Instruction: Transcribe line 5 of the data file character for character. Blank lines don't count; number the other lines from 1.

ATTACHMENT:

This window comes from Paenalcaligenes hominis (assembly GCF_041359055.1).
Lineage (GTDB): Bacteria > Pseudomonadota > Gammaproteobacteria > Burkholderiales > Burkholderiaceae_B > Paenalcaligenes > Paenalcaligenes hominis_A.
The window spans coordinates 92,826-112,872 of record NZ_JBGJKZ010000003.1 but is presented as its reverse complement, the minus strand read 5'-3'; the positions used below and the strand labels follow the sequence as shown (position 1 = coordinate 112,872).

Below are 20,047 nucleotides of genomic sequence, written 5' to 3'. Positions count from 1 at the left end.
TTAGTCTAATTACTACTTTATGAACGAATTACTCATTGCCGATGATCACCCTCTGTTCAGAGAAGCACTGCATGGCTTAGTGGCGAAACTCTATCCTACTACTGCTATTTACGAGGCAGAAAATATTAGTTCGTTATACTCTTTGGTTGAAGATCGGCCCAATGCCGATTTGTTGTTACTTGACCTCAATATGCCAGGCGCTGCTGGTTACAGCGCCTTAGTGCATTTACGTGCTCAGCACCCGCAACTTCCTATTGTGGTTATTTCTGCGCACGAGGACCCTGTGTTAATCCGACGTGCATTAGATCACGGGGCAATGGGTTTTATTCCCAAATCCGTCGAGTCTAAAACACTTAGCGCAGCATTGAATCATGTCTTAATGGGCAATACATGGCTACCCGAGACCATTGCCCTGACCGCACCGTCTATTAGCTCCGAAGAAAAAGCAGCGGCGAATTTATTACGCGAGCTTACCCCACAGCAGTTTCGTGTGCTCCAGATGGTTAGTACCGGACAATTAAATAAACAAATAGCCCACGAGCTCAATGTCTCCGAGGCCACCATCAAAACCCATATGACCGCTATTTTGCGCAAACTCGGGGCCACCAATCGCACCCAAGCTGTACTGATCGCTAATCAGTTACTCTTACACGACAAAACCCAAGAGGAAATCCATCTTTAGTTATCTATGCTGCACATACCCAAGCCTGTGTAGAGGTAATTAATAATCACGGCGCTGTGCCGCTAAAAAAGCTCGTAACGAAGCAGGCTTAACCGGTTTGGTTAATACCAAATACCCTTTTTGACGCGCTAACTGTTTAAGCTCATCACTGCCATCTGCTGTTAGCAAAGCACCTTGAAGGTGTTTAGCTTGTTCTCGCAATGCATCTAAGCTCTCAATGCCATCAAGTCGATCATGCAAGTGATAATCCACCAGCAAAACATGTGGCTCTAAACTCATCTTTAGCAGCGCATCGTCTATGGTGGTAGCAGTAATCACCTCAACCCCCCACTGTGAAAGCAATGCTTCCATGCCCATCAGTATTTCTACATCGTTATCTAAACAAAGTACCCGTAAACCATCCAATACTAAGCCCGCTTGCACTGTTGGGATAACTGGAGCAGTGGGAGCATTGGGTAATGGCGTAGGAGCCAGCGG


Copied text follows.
TTAGTCTAATTACTACTTTATGAACGAATTACTCATTGCCGATGATCACCCTCTGTTCAGAGAAGCACTGCATGGCTTAGTGGCGAAACTCTATCCTACTACTGCTATTTACGAGGCAGAAAATATTAGTTCGTTATACTCTTTGGTTGAAGATCGGCCCAATGCCGATTTGTTGTTACTTGACCTCAATATGCCAGGCGCTGCTGGTTACAGCGCCTTAGTGCATTTACGTGCTCAGCACCCGCAACTTCCTATTGTGGTTATTTCTGCGCACGAGGACCCTGTGTTAATCCGACGTGCATTAGATCACGGGGCAATGGGTTTTATTCCCAAATCCGTCGAGTCTAAAACACTTAGCGCAGCATTGAATCATGTCTTAATGGGCAATACATGGCTACCCGAGACCATTGCCCTGACCGCACCGTCTATTAGCTCCGAAGAAAAAGCAGCGGCGAATTTATTACGCGAGCTTACCCCACAGCAGTTTCGTGTGCTCCAGATGGTTAGTACCGGACAATTAAATAAACAAATAGCCCACGAGCTCAATGTCTCCGAGGCCACCATCAAAACCCATATGACCGCTATTTTGCGCAAACTCGGGGCCACCAATCGCACCCAAGCTGTACTGATCGCTAATCAGTTACTCTTACACGACAAAACCCAAGAGGAAATCCATCTTTAGTTATCTATGCTGCACATACCCAAGCCTGTGTAGAGGTAATTAATAATCACGGCGCTGTGCCGCTAAAAAAGCTCGTAACGAAGCAGGCTTAACCGGTTTGGTTAATACCAAATACCCTTTTTGACGCGCTAACTGTTTAAGCTCATCACTGCCATCTGCTGTTAGCAAAGCACCTTGAAGGTGTTTAGCTTGTTCTCGCAATGCATCTAAGCTCTCAATGCCATCAAGTCGATCATGCAAGTGATAATCCACCAGCAAAACATGTGGCTCTAAACTCATCTTTAGCAGCGCATCGTCTATGGTGGTAGCAGTAATCACCTCAACCCCCCACTGTGAAAGCAATGCTTCCATGCCCATCAGTATTTCTACATCGTTATCTAAACAAAGTACCCGTAAACCATCCAATACTAAGCCCGCTTGCACTGTTGGGATAACTGGAGCAGTGGGAGCATTGGGTAATGGCGTAGGAGCCAGCGG